I went to an ear, nose, and throat specialist because my chronic fatigue had been especially debilitating. My thyroid was slightly enlarged, my hormone levels were on the low end of normal, and my primary care physician wanted to rule out hypothyroidism.
But when the ENT walked in, he was dismissive of my doctor’s concerns. He offered to refer me to an endocrinologist. Then he honed in on what he assumed was the real problem: my weight.
Without asking me about my history, without asking how the pandemic had affected my routine, without asking me whether I was taking any steps to get back to a sense of normalcy, he told me I had to lose weight.
“Would you like me to refer you to a nutritionist?” he asked.
“I already know what I have to do,” I said, trying to keep my tone light.
He kept pushing and I sat there, staring at my hands in my lap. When I left, all I could think about were the appointments I already had scheduled with other specialists. Would I have to endure more of the same?
I grew up with a mother who was always dieting and a father who was always making fat jokes. Neither of them meant to nurture within me a lifelong complex around my weight — and they certainly weren’t the only source of unhealthy messaging steeped in body shame — but here I am at the age of 41 and my relationship with my body is still complicated, so much so that my own damn newsletter is called Thunder Thighs, a phrase my mother often threw around.
I’ve never been one to deprive myself. Sure, I tried Weight Watchers once (I went with my mom). I once tested The Flex Diet for a story in the New York Post (the author insisted it wasn’t a diet but, rather, a “lifestyle change” that would miraculously lead to weight loss). And I had a good run at one point with a book whose title has since been lost to the sands of time (though I do remember the author insisting that hunger wouldn’t kill me and that I should just ignore my body’s cues until they subsided). But…I really like food. Particularly food that is oftentimes labeled as “bad.”
At the same time, the body positivity movement has always felt a bit much for me. Loving my body has always felt like a bridge too far. What I really long for is body neutrality. At one point, I wrote elsewhere, “How would it feel to not expend so much energy hating my body — or even to not expend energy just trying to love it? How would it feel to just exist?”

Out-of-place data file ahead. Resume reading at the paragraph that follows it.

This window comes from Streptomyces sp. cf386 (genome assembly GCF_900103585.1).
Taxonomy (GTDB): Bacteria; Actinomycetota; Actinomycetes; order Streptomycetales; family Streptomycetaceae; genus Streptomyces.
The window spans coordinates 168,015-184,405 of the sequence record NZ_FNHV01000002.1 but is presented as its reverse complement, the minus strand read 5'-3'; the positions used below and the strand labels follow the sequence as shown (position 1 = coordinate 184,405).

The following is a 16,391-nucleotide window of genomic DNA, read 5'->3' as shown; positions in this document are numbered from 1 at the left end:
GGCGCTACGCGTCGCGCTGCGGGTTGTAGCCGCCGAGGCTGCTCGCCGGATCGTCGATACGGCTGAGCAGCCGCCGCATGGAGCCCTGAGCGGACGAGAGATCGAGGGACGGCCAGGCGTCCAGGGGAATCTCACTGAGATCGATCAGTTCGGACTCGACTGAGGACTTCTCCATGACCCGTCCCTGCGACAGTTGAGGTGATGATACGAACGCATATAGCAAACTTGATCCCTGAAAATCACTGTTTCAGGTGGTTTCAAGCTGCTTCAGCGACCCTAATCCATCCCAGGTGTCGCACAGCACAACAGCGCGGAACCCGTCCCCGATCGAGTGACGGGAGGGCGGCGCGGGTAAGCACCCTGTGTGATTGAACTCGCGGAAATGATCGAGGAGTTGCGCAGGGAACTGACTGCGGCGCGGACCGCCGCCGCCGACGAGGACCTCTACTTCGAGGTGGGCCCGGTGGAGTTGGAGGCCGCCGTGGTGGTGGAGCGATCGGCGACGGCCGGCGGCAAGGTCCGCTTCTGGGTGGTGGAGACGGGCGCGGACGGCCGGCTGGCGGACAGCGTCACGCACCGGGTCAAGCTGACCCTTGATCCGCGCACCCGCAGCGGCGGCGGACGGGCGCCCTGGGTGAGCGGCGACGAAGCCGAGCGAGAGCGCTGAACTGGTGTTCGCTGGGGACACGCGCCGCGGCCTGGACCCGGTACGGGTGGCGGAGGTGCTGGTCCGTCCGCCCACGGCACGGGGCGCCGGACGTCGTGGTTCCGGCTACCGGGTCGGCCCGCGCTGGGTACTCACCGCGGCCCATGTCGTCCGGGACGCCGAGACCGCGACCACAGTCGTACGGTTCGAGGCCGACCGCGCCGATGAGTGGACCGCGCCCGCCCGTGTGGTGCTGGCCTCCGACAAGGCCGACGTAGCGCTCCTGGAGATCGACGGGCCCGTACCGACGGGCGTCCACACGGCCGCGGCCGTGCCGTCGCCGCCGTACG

I’m still looking for the answer.
In the past year, I came across the Health at Every Size ethos, a concept that honors our physical differences and acknowledges that we can be healthy no matter what size we wear. It’s a message that resonates with me, even as I struggle to separate out my feelings around the size of my body and my feelings around my actual health. Here are some of the books that are helping me find my way.
The F*ck It Diet by Caroline Dooner
I first read this book early on in the pandemic, and I read it again this past January. Because I needed to remind myself that diets are bullshit.
So, unlike The Flex Diet, which was a diet masquerading as a lifestyle change, The F*ck It Diet is a take-down of the diet industry, inspired by the Health at Every Size movement. The book opens with a science lesson on why diets don’t work, moves into a history lesson on where diet culture comes from, and then shows a better way: a way in which we let go of what bodies are “supposed to” look like and just…live our lives? Enjoy food? Don’t feel guilty about the fact that we ate Nutella with a spoon this morning? I love this book and I bought myself a copy for keepsies and I’ll probably read it again when I find myself falling in thrall once again to the messages of fat-shaming doctors and lifestyle plans and jumpsuits that are clearly made for tall, willowy women.
Health at Every Size by Lindo Bacon
Dooner name-drops Bacon in her book so, of course, I had to read this one next. In it, Bacon introduces readers to the Health at Every Size movement that Dooner’s book is grounded in, really digging deep into the research around health and weight loss and the correlations that do and do not exist. They then unpack what it means to let go of our attachment to weight as a marker of health and, instead, figure out what it really means to make healthy choices that are right for us.